Tempeh: A High-Protein Fermented Soy Cake

TempehTempeh is a fermented soy product that originates from the island of Java in Indonesia. It is made from cooked and de-hulled soybeans and culturing agents, and is characterized by its distinctive texture and solid consistency. Tempeh remains a staple in the diet of many Indonesians, though – like many other soy products, such as soy sauce, miso, and natto – it is also becoming popular in the West due to its numerous health benefits.

List of Health Benefits

Rich in protein – All fermented soy products are rich in protein, and tempeh is no exception. 100 grams of tempeh (just over four ounces) provide us with 18.5 grams of protein, which is 37 percent of an adult’s recommended daily intake (RDI). This is comparable to the protein levels found in 100 grams of pork chops or chicken legs, and higher than what you’d find in dairy products such as cheese. Moreover, since the fermentation process has already converted some of the protein into amino acids (a task normally performed by our digestive system), the protein is more digestible than that found in animal products. This makes tempeh a superior source of ‘complete’ protein for meat eaters as well as vegetarians and vegans.

Gastrointestinal benefits – Tempeh is rich in dietary fiber, which can bind itself to toxins, thereby detoxifying our colon and preventing colon cancer. This might explain why incidences of colon cancer (and other cancers, like breast cancer) tend to be lower in countries where fermented soy products like tempeh are regularly consumed.

Good source of healthy fats – 100 grams of tempeh contain approximately 11 grams of fat, of which 2 grams are saturated. The same amount also contains 220 micrograms of omega-3 fatty acids, which can boost heart health and lower triglycerides, and 3590 milligrams of omega-6 fatty acids, which can stabilize blood pressure and regulate the metabolism. Since our bodies cannot manufacture these essential polyunsaturated fats themselves, and can only store limited quantities of them, it is important that we consume foods rich in them on a regular basis.

B-vitamin complex – While tempeh does not contain vitamins A, C, D, E, or K, it does contain large amounts of the B vitamins; 100 grams provide us with 0.1 milligrams of thiamin (five percent of our RDI), 0.4 milligrams of riboflavin (21 percent), 2.6 milligrams of niacin (13 percent), 0.2 milligrams of vitamin B6 (11 percent), 24 micrograms of folate (six percent), and traces of vitamin B12 and pantothenic acid. While these B-vitamins serve different purposes, all of them are ultimately responsible for cellular growth and development and the regulation of enzymes and proteins, and deficiencies can lead to anemia, depression, poor growth in children, fatigue, respiratory infections, and much more.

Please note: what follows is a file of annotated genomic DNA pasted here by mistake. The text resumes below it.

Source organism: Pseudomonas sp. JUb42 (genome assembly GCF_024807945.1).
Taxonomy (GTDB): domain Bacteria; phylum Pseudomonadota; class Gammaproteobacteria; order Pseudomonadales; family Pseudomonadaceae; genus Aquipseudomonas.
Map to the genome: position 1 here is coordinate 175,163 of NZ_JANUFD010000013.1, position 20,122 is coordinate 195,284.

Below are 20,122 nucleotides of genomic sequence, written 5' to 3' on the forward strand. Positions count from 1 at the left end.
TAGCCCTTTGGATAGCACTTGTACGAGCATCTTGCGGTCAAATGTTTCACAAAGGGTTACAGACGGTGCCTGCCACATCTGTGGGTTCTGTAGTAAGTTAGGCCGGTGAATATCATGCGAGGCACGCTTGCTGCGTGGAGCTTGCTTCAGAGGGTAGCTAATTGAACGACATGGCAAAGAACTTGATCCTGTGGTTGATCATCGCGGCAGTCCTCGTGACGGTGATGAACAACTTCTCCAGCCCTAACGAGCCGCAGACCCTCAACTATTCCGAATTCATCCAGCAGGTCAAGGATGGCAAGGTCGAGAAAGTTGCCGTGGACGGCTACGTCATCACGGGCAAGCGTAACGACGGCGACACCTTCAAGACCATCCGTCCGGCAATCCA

Trace mineral content – One of tempeh’s most celebrated benefits (after its protein content) is its dense concentration of important trace minerals. Indeed, one serving of tempeh will provide us with varying amounts of calcium, magnesium, iron, phosphorous, potassium, zinc, and copper. Additionally, 100 grams of tempeh contains a whopping 1.3 micrograms of manganese, which is 65 percent of our RDI. Manganese is a micronutrient that people tend to forget about, but it serves important functions such as promoting bone growth (thus preventing osteoporosis and other bone diseases), helping the body to convert protein and fat into energy, and the formation of cartilage. It is also an antioxidant.

The Soy Question

Much has been written about the possible dangers of soybeans, largely due to their toxic phytochemical content. These criticisms are valid, but it’s important to remember that the fermentation process removes most of these phytates while improving digestibility and nutrient absorption. That said, it’s always important to purchase organic fermented soy products when possible, since soy is one of those plants that’s been heavily subjected to genetic modification, especially in the United States.


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